oh god. he's still at it, still propagating fear fuelled, HPA axis triggering, sympathetic nervous system stimulating, pre-frontal cortex shut down stuff and all the things. (I know that's a terrible sentence, but that's what it deserves, I'm leaving it that way.)


good for him. fear sells hard. I bet he has a really nice house.


He came into Winkler with a holy hell fire vengeance. Scaring everyone about the apocalyptic end times, how close we were to them, telling us Bryan Adams and Celine Dion had occult references in their songs and whatever else he felt like scaring people with. And I remember the second wave of him, it was when I was in grade 12, end of the school year. He came through town again.

Some of the girls in my grade and I, were sitting up in the grade 12 lounge, they were going on and on about the end times and all anti-christ everything that was everywhere. I had just fucking had it. I was leaving soon, and I was getting bolder. We were about to graduate and exams where the following week. I finally looked up at everyone, closed my biology text book and binder, folding them neatly into each other, so I didn't lose my place, and I said:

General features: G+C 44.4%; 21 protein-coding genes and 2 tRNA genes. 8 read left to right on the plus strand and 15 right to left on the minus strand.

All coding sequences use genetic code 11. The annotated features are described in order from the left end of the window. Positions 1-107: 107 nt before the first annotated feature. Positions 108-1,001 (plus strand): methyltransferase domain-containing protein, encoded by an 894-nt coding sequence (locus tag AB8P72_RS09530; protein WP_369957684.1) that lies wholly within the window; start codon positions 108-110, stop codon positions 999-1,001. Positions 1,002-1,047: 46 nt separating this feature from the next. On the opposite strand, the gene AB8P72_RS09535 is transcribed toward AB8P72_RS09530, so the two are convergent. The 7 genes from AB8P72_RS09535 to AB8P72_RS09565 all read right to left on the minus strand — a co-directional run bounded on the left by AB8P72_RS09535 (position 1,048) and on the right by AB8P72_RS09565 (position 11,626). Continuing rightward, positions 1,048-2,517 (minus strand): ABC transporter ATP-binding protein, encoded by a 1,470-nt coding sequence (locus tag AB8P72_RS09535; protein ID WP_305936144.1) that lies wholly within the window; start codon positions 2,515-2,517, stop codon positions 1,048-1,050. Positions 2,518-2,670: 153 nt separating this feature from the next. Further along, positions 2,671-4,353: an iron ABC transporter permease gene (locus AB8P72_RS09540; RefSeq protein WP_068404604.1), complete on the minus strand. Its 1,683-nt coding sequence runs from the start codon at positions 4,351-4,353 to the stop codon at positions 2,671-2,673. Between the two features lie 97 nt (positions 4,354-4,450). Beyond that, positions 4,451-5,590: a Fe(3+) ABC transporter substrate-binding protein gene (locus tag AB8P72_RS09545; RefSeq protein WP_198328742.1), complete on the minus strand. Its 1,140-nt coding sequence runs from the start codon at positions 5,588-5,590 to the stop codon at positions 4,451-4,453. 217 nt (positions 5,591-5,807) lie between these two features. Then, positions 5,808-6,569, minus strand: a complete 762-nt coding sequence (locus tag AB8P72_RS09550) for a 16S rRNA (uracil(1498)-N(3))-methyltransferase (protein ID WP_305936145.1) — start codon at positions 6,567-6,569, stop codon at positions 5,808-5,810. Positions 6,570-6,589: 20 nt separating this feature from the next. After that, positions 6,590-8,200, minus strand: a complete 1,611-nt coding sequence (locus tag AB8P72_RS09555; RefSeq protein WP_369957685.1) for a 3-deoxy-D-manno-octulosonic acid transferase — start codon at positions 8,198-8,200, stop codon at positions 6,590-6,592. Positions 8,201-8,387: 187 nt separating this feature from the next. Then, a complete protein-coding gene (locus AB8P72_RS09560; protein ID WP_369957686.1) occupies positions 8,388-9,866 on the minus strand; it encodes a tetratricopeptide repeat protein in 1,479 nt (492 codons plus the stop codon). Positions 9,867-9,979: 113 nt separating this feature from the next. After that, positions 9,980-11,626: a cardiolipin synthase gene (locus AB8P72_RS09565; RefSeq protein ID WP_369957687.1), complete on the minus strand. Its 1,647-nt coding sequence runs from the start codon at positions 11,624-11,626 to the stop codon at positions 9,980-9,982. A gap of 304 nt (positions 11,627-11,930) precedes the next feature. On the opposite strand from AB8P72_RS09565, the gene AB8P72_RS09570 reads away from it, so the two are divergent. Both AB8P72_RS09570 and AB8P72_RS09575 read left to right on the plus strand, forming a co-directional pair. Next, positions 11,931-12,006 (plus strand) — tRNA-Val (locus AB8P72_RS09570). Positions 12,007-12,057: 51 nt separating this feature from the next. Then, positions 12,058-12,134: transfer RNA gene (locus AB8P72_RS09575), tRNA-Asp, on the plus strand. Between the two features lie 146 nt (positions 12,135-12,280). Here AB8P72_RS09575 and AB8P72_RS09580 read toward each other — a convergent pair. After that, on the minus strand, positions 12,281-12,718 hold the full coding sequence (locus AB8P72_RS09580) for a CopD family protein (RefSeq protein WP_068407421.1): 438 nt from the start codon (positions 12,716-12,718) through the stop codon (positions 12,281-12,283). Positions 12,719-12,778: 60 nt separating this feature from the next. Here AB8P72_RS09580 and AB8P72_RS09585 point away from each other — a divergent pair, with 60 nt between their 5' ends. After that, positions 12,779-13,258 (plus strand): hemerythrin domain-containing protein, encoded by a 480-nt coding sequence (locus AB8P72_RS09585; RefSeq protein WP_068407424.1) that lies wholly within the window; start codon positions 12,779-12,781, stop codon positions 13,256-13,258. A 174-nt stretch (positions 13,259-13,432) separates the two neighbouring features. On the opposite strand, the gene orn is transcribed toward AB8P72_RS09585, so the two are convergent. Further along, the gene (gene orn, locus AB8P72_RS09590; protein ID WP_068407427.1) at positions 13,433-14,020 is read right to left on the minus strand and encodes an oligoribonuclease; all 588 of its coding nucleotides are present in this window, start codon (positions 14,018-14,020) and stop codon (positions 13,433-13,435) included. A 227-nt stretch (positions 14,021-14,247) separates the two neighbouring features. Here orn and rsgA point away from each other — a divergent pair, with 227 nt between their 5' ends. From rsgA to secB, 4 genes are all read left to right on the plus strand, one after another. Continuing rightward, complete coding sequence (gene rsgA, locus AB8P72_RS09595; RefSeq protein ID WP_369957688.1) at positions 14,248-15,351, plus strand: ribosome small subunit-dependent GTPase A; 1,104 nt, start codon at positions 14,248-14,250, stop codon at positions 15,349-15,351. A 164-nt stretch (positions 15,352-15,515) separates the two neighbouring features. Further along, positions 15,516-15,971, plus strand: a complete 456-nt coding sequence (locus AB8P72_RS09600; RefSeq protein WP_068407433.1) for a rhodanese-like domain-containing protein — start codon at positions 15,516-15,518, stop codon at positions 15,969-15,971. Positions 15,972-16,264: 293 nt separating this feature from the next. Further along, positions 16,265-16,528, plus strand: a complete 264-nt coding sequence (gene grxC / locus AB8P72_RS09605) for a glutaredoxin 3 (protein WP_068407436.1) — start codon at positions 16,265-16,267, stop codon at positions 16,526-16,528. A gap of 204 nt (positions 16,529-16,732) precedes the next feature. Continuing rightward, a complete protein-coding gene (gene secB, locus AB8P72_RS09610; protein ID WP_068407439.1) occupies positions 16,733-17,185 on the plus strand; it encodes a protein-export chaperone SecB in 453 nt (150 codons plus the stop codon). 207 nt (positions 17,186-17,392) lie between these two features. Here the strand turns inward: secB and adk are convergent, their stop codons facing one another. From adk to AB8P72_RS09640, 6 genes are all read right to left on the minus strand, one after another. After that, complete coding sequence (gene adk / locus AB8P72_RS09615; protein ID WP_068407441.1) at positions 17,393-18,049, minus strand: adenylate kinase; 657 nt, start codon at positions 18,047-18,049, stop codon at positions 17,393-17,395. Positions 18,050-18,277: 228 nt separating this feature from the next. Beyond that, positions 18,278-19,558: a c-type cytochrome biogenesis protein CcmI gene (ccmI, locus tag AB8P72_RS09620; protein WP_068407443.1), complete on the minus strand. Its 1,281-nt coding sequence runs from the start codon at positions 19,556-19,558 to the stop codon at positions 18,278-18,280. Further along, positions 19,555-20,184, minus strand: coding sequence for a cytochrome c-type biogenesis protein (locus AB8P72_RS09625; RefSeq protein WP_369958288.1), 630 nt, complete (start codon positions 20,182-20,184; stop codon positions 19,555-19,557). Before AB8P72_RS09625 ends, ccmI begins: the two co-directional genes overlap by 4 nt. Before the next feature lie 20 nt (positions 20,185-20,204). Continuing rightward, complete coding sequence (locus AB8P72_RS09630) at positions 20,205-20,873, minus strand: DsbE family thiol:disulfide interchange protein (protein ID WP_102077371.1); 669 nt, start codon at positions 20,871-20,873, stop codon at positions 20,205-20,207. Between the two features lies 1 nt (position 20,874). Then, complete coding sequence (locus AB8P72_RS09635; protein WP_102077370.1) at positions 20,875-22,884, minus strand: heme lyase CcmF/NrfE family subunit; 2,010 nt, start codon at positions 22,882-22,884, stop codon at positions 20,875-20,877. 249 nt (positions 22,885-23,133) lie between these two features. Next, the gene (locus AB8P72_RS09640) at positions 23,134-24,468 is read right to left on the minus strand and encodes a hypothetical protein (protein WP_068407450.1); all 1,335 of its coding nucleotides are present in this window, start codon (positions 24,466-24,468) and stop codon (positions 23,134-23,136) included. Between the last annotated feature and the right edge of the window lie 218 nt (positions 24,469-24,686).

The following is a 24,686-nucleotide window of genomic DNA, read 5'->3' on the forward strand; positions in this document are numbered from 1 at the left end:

"Well that's great everyone, but just in case the world doesn't end tomorrow, I'm gonna go study for my biology exam. In the library." And I left.

It was the beginning of the leaving. It would take 10 years and then another 10 years to totally leave it all behind. Religious wounds, the barbwires around your self-worth that get wrapped around you the second you say out loud that you were born broken, and need saving and cleansing, are sticky and easily infected. Damning yourself to conditional love that must be earned, that is 'free' the same way that your credit card points are 'free,' and accepting a list of things to do that you will do with the quiet motivation to avoid eternal damnation, takes a lot of work to undo.

I stuck around for a year after high school, and then I went to the city did a year of bible school, looking for something more. Maybe a different denomination had the answer. That year of bible school is where my soul was almost crushed completely. (more on that another time, it was bad) I went to university after that and halfway through my second year I quit that and toured with my band...